Death and The Family Summer Home

This topic is near and dear to me, tugging at my heartstrings when I think about it. 

This is a very personal story I am sharing with you.

My family owned, loved, and cared for a wonderful shingle covered and much weathered summer cottage.  It is located on an island and is a place where I spent my summers growing up, molding into, and eventually becoming the person I am today.

This home was my summer haven for over forty years. 

My parents bought it completely furnished when I was about six years old and owned it right up until the fall following my mother's sudden death in 2006.

We were welcomed there; greeted with open arms, as children, teenagers, young adults, and as a growing family complete with kids, bikes, boogie boards, dogs and sandy feet.  My mom absolutely loved being in "her" summer home and her love for this little slice of heaven was infectious to us all.

Then Mom died suddenly.

Now it wasn't as if our family had never openly discussed what our parents wishes and intentions were in terms of passing along the family summer home to the next generation, but the abruptness of her death in the month of May, shortly before her usual trek to her beloved summer home, left us all reeling with many unanswered questions about what to do and when.

Boo loved it there too.  But Boo was still working at age 75 when Nonnie died. He had endured his "not so convenient" trek to the summer home every other weekend for many, many years, as well as having spent a week or two of vacation time at the beginning and end of Nonnie's chunk of time away. 

And thus the conversations began in earnest:

  • Did we (my husband and I) want to own another home?
  • Did my brother want to own a second home?
  • Did us siblings want to share the home with each other and our families?
  • What did Boo want?
  • What made the most sense? 

You can imagine the emotional upheaval contemplating saying a final "goodbye" to a home filled to the brim with countless memories; years of intimate conversations around the dining table, complete with family gatherings at the beach of several generations of cousins, grandparents, aunts and uncles housed nearby.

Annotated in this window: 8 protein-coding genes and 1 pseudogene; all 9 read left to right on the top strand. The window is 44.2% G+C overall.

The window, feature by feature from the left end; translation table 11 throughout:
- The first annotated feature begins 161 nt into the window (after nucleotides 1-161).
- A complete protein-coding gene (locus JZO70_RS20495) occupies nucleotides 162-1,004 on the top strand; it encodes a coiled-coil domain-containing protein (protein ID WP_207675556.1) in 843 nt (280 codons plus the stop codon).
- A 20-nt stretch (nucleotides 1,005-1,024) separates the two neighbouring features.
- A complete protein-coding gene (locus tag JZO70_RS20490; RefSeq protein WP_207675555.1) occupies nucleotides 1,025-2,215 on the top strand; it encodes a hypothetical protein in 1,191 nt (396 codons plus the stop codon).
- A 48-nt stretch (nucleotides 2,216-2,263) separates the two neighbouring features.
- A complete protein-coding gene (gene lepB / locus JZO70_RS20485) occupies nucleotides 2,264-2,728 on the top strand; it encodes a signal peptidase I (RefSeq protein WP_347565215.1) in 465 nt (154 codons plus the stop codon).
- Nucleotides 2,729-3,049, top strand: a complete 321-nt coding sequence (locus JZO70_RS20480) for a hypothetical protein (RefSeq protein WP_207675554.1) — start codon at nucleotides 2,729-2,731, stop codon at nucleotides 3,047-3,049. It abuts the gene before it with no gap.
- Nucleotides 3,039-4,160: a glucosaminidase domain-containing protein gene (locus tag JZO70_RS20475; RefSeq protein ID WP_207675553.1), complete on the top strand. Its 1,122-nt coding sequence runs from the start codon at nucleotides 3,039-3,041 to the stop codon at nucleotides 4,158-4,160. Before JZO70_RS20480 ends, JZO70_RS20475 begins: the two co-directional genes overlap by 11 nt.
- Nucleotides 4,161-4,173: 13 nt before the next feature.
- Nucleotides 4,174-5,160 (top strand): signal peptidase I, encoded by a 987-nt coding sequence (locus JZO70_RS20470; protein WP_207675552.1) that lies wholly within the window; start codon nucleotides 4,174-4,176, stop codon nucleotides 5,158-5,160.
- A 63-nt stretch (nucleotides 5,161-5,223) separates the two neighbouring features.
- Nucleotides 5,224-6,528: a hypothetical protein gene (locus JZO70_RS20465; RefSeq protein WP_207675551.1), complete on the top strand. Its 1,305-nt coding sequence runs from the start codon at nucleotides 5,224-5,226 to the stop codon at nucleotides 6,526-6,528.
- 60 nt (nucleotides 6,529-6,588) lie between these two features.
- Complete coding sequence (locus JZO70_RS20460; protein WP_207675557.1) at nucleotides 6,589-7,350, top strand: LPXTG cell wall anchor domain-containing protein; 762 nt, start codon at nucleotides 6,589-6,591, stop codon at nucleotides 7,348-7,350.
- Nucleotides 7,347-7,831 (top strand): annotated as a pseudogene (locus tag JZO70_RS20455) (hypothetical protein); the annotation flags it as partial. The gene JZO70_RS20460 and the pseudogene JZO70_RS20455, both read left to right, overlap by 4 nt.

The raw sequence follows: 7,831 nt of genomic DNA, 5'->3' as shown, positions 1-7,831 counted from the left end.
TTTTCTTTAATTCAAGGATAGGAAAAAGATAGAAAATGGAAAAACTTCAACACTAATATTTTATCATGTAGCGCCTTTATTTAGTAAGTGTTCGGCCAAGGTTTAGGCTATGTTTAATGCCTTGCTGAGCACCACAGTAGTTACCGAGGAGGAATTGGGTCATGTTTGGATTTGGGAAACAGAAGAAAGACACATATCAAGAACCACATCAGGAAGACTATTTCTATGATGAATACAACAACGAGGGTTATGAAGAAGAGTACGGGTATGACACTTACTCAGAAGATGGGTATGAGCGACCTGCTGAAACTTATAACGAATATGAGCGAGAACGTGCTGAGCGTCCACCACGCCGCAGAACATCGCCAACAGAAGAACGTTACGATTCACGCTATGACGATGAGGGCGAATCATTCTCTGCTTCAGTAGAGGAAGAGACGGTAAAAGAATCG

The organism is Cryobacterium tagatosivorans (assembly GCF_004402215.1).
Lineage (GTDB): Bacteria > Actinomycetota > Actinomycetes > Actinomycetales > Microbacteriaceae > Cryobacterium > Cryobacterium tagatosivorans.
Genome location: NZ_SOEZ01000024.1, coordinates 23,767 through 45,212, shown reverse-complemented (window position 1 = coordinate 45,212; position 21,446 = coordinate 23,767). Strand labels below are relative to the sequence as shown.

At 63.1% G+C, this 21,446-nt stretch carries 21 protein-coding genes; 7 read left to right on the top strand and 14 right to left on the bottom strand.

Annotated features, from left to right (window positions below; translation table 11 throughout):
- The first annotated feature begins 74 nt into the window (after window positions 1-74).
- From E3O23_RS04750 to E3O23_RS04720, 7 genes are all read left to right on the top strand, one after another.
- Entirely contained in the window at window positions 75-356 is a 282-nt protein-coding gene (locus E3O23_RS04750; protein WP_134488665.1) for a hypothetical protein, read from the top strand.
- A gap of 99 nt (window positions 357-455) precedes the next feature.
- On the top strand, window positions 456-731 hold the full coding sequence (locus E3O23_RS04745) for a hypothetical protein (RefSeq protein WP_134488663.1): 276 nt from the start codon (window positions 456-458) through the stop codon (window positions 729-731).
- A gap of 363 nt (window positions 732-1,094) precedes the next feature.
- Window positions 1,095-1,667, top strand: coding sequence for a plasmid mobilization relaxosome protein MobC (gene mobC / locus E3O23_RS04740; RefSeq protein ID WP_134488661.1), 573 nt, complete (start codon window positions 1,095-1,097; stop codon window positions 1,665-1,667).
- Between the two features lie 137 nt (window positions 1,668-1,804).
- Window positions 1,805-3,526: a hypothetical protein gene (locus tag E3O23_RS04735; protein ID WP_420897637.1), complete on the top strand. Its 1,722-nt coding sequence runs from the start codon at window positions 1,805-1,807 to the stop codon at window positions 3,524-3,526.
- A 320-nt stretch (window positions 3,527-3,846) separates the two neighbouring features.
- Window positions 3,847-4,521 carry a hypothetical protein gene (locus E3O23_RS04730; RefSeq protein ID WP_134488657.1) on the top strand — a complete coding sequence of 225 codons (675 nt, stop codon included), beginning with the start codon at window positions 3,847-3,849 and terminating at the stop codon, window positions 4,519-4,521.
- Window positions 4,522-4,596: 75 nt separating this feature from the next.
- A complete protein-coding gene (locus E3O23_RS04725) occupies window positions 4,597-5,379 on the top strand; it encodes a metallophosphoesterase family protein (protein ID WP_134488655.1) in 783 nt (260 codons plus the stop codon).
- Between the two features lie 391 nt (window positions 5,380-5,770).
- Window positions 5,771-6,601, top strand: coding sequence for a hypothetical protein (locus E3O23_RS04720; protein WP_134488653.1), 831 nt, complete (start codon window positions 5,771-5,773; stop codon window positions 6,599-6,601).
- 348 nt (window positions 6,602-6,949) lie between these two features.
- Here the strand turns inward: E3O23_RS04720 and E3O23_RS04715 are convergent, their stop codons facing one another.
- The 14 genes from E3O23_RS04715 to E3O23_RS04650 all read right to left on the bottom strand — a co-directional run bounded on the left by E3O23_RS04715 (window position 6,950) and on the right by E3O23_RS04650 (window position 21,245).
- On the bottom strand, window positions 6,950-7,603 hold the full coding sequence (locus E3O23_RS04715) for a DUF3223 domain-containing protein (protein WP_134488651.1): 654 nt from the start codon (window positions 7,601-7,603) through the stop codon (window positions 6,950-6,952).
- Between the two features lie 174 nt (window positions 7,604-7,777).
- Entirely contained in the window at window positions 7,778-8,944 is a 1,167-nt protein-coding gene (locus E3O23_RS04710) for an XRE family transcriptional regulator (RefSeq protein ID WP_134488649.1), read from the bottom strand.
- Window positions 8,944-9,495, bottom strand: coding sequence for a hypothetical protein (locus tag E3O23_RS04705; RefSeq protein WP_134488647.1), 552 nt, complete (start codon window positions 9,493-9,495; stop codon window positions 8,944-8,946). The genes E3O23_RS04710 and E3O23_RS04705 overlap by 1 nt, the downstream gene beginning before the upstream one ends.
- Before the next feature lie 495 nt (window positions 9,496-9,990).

Yet the emotions of hanging on to something so near and dear to us needed to take a back seat to the financial realities of the costs associated with owning a summer home and the reduce use of that home. 

Neither Boo, nor my brother or I, had any intention of occupying the summer home for more than a week or two because of our busy work and family lives. More importantly, the costs of upkeep outweighed the emotional attachments and it became clear what direction we were headed.

This was a place that nutured the amazing bond I had with my mother.  We were lucky. We loved being together in close quarters, sharing space, ideas, opinions, lots of laughs and parental love and guidance as I matured and eventually had my own family.

After spending one final summer in 2006 occupying our wonderful family summer home, filled with my mother's style, stuff, and memories, we let go.

Looking back, it was the right decision at the right time.  We all still gather as a family on this island with the ease of renting a home for a short time-freely shutting the cottage door after our visit and walking away from the stress and costs associated with owning a second home.

If you decide you want to go ahead and leave your summer home, or any home for that matter, to your loved ones upon your death, here's an article outlining some information that might be useful to you.

If you or your parents own a family summer home with several generations all tangled up in their emotional attachments associated with it, I highly recommend you start having these discussions sooner rather than later.

While this may seem difficult at first, by having the conversations from time to time you will be at peace with your decision in the end and you will reduce the stress and burden that could occur with no plan in place.